The Department of Housing and Urban Development has blocked the billion dollar sale of Starrett City. A group of investors had bid $1.3 billion for the federally subsidized 46 apartment building complex in Brooklyn, but two weeks ago, NY State Attorney General asked HUD Secretary Alphonso Jackson to stop the sale. The lead investor, David Bistricer, has had a "sordid" real estate history in New York City.

Secretary Jackson said that the group of buyers, Clipper Equity, hasn't provided enough financial information about the deal, making him doubtful that the rents will stay reasonable. Apparently Jackson's letter said Clipper Equity's bid was $500 million more than the second highest big, though there's some debate as to whether that's true. He did, however, imply the deal could be saved if the information was provided. The NY Times described Clipper as "desperately trying to keep the deal afloat." However, Senator Charles Schumer and Attorney General Cuomo are doing everything they can to fight the sale.

The AP had a good explanation of how Starrett City is subsidized:

Many tenants pay between $200 and about $400 monthly for federally subsidized apartments. The families live on annual gross incomes of about $20,000 to $40,000 and fear the whopping purchase price for the complex means their rents will rise dramatically.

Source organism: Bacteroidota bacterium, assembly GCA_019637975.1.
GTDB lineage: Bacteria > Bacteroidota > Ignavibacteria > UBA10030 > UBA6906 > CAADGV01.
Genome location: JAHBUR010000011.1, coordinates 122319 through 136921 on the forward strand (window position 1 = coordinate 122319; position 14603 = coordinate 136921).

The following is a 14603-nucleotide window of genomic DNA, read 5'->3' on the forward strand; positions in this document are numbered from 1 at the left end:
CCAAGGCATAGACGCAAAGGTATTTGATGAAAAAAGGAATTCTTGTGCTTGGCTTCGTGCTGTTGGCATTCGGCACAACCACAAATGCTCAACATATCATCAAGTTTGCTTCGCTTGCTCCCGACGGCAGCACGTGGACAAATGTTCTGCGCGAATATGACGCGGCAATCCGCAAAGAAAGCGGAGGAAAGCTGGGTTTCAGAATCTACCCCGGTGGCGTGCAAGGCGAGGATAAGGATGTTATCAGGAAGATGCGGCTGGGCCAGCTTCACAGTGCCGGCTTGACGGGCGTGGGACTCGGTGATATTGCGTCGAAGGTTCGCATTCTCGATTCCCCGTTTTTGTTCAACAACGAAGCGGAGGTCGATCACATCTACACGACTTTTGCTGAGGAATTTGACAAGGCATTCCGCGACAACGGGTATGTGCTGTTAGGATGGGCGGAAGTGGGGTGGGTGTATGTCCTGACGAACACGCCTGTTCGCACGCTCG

About 2,000 tenants pay up to $1,200 in rent under the state's Mitchell-Lama program. Since the 1950s, the program has provided land and lucrative government financing to developers in exchange for building low- and middle-income housing that is subsidized by the state.

State officials hold Starrett City's $234 million interest-free mortgage and can approve or reject any new owner, but a buyer could withdraw the complex from the Mitchell-Lama program by paying the balance of the mortgage.

We bet any developer would be happy to pay off the mortgage and kick people out. Schumer and Jackson are expected to be a press conference this afternoon at Starrett City to announce the HUD decision.

More at Save Starrett City.

Photograph of Starrett City by Adam Rountree/AP